News Release

Stimulating hope: Personalizing treatment options for depression

Medical University of South Carolina study identifies a second target for treating depression with transcranial magnetic stimulation and shows that each target alleviates a different set of symptoms.

Peer-Reviewed Publication

Medical University of South Carolina

Placement of the TMS helmet

image: n a demonstration, Dr. Mark George of the Medical University of South Carolina places the TMS helmet on the head of MUSC program coordinator Samantha LaPorta. view more 

Credit: Medical University of South Carolina. Photograph by Sarah Pack.

Artificial intelligence. Gene editing. mRNA vaccines. It’s safe to say the past few decades have felt like the next big wave of medicine. However, what continues to be needed in virtually every field is a personalized approach to care.  

That’s certainly needed when it comes to using transcranial magnetic stimulation (TMS) to treat depression, said Medical University of South Carolina Distinguished University Professor Mark George, M.D.

TMS uses a magnet to increase brain activity in a region of the brain known as the dorsolateral prefrontal cortex to treat clinical depression. George is a pioneer in the field, whose work helped TMS to gain approval in 2008 from the U.S. Food and Drug Administration.

TMS can offer a lifeline for those whose depression does not respond to antidepressants.

“In the U.S., at any moment,1 in 20 people is depressed in some capacity,” said George. “About 60% respond well to therapy and medication, and another 20% respond when switched to an alternative medication. But for the remaining 20%, finding an effective drug treatment becomes vanishingly slim.”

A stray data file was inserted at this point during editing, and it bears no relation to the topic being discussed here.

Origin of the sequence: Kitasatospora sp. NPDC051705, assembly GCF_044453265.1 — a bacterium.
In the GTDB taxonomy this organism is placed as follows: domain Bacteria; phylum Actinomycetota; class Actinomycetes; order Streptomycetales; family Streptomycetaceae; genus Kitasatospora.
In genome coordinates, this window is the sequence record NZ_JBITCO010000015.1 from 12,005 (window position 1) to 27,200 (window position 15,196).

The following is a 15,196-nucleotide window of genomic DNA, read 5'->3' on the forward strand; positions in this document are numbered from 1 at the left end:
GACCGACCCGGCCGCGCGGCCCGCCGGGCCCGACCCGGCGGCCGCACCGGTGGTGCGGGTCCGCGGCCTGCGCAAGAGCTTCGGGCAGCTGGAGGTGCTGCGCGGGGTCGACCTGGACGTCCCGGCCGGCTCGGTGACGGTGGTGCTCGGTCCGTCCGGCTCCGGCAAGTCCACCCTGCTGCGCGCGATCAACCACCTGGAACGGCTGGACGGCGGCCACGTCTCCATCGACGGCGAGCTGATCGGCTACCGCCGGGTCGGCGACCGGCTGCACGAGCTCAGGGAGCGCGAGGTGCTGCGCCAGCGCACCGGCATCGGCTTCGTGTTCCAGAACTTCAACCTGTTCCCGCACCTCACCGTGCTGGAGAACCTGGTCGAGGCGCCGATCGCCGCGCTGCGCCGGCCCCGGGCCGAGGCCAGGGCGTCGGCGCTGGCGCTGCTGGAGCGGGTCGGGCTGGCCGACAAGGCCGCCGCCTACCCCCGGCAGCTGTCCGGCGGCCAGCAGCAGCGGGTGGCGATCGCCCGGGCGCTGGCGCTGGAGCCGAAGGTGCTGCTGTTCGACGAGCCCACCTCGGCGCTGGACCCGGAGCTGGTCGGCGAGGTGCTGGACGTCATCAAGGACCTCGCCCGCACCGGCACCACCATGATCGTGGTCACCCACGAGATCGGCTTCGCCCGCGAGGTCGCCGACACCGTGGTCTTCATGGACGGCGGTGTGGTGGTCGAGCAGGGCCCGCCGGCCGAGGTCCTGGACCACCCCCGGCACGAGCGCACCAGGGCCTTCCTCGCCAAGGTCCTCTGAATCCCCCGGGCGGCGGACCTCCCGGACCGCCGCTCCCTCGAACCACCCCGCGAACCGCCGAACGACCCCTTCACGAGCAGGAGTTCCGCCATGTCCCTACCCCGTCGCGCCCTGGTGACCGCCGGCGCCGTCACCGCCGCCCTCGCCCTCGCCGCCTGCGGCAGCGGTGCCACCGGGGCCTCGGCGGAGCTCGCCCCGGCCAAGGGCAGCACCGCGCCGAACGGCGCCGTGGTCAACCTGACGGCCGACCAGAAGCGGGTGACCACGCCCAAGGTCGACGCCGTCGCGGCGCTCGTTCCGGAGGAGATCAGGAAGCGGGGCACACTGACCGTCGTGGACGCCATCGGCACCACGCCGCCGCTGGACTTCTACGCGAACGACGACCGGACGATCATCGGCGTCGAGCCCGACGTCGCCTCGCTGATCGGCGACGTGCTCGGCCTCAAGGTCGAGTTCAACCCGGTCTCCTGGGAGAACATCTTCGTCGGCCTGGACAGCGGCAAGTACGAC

By the second week of TMS treatment, most of these patients who have not responded to medications are experiencing fewer depressive symptoms. By the end of the six-week cycle, depression is resolved in about one-third of patients and is decreased in another third. Unfortunately, one third do not respond.

George is looking to better those numbers by personalizing TMS.

“In treating depression with TMS, it’s been standard to target one specific region, but this still leaves some patients who don’t improve,” he said. “We now know there are different kinds of depression. The almost Holy Grail in psychiatry would be, based on a patient’s symptoms, to say ‘You should get TMS, and we should target this part of the brain for best results.’”

In a study recently published in JCI Insight, an international team led by George and Abraham Zangen of the Ben-Gurion University of the Negev took an important step in this direction. The multi-site study showed that using TMS to stimulate activity in another brain region, the medial prefrontal cortex, could also treat depression. It also sets the stage for predicting which depressive symptoms would respond best to targeting each region. The study was funded by BrainsWay Ltd.

Symptoms of depression can and do vary widely from person to person, so researchers collected a variety of depression and anxiety measures for each patient before treatment. The researchers used the decreases in these types of symptoms to gauge how effective the new TMS target was at treating depression compared to the approved target. However, they also examined these decreases to learn which depressive symptoms responded best to which target. To get even more data for making these predictions, EEG brain activity in the prefrontal cortex was also collected during the first treatment session.